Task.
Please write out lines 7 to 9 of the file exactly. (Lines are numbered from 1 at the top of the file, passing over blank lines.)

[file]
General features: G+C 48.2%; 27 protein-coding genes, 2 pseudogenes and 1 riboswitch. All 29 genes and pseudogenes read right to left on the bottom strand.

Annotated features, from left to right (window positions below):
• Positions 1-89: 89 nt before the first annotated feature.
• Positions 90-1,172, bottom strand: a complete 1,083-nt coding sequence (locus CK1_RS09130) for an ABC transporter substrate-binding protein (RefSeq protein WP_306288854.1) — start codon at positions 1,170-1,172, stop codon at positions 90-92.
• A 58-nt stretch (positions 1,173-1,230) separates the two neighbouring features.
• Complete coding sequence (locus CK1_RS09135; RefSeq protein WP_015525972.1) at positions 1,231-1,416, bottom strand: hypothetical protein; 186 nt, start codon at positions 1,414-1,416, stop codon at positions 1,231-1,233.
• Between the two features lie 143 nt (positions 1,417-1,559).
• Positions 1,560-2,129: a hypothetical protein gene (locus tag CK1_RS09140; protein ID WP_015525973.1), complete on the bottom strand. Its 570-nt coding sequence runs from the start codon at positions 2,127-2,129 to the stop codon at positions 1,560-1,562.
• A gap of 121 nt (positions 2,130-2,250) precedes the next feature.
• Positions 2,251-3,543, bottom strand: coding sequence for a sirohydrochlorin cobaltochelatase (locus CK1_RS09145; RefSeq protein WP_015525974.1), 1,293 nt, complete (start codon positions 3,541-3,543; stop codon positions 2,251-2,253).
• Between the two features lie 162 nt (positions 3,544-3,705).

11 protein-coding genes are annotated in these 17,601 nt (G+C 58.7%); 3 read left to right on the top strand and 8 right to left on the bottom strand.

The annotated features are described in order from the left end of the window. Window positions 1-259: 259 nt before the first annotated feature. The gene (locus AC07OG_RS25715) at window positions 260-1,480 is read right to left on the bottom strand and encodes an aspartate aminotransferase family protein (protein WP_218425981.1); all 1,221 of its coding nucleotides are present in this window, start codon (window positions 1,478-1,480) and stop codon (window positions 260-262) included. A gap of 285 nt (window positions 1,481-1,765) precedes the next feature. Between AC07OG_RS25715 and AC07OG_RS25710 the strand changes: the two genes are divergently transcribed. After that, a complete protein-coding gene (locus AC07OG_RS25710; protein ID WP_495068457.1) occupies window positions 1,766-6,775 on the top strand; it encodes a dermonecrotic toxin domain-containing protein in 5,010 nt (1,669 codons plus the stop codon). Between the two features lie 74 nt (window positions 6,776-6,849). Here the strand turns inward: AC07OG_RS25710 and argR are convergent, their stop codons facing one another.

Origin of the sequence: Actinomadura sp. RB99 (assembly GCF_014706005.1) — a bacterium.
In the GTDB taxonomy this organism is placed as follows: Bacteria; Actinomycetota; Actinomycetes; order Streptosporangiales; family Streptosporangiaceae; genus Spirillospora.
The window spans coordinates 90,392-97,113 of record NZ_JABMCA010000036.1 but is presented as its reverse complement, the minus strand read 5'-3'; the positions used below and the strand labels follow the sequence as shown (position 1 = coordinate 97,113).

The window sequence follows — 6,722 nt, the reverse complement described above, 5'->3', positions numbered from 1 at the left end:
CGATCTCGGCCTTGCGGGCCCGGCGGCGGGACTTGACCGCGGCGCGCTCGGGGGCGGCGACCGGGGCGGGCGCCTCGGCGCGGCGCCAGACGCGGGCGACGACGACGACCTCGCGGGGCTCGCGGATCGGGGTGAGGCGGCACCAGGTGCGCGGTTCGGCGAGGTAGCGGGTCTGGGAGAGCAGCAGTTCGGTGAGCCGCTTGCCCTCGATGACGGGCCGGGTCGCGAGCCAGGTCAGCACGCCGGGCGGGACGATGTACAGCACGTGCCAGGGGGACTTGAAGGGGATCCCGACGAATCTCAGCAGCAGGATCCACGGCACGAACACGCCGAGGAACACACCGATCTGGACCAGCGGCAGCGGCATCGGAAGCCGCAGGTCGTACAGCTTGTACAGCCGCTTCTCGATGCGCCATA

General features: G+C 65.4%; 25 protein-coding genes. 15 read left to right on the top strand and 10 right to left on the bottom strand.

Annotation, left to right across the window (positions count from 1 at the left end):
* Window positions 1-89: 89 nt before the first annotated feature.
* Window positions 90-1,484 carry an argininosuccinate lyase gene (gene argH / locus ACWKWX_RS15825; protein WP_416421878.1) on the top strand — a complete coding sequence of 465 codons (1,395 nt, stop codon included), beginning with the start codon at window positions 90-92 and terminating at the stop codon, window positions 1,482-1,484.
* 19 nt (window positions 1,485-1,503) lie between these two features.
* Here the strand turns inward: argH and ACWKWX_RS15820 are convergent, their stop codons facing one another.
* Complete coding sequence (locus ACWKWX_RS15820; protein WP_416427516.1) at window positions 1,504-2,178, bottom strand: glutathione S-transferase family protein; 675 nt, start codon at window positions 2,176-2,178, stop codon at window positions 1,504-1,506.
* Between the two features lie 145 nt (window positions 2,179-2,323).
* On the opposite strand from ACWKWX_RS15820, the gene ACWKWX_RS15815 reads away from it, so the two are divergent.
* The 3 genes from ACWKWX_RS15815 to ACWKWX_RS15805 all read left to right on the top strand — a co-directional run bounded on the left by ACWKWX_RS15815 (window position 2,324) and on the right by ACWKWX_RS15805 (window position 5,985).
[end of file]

• Between the two features lie 143 nt (positions 1,417-1,559).
• Positions 1,560-2,129: a hypothetical protein gene (locus tag CK1_RS09140; protein ID WP_015525973.1), complete on the bottom strand. Its 570-nt coding sequence runs from the start codon at positions 2,127-2,129 to the stop codon at positions 1,560-1,562.
• A gap of 121 nt (positions 2,130-2,250) precedes the next feature.